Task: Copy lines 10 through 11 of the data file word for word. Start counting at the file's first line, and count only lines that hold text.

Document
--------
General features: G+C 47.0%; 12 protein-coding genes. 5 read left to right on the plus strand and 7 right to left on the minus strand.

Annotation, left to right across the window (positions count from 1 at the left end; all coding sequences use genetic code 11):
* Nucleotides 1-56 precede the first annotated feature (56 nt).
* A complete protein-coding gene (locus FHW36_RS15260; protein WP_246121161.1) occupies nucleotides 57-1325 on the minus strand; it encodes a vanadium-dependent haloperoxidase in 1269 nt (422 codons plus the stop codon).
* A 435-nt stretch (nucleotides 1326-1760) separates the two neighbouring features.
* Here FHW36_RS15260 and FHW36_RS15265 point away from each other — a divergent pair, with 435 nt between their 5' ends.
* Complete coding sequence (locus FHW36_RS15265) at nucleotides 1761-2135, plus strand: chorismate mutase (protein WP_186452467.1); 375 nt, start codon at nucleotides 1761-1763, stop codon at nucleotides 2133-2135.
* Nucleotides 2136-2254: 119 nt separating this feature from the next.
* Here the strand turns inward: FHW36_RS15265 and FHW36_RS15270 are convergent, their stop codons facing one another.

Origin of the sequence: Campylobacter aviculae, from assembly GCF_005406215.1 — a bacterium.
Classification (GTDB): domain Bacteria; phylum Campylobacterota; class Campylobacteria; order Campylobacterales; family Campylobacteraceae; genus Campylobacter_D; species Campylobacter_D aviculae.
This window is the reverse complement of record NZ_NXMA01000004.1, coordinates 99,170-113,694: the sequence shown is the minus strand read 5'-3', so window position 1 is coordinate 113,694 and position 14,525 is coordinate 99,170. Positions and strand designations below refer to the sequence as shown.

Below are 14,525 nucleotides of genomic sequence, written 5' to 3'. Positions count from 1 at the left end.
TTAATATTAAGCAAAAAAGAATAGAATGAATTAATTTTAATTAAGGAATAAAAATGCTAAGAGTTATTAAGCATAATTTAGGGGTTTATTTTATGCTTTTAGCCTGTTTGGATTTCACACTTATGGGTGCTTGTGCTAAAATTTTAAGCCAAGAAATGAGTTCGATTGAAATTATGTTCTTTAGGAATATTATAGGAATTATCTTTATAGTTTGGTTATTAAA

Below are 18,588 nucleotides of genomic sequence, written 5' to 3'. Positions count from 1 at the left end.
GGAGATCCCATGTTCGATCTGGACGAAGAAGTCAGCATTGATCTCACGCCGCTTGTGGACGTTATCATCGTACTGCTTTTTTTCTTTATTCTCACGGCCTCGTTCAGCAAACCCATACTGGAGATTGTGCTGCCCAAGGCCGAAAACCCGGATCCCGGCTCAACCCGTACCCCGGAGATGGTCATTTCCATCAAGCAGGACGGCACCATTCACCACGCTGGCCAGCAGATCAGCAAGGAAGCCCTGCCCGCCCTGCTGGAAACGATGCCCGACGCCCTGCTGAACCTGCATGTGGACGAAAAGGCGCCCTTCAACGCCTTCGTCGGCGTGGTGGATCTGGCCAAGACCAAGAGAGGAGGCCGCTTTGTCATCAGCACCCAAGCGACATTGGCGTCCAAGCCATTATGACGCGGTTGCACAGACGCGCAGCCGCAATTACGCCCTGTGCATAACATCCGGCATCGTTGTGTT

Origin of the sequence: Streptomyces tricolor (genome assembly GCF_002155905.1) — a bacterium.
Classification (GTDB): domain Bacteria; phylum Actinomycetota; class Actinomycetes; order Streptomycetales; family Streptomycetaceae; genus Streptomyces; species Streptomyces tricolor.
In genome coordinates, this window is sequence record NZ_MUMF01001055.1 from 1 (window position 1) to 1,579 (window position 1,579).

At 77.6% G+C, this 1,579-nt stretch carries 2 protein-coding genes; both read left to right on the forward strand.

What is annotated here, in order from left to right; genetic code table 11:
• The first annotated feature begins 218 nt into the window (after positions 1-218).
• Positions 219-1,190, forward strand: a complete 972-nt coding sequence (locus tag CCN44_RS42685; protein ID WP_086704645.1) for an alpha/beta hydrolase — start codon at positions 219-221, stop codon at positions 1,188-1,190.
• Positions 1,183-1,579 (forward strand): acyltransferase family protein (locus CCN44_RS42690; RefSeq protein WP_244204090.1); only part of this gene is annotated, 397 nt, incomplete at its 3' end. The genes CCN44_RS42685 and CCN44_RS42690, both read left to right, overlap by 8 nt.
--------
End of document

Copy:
Origin of the sequence: Campylobacter aviculae, from assembly GCF_005406215.1 — a bacterium.
Classification (GTDB): domain Bacteria; phylum Campylobacterota; class Campylobacteria; order Campylobacterales; family Campylobacteraceae; genus Campylobacter_D; species Campylobacter_D aviculae.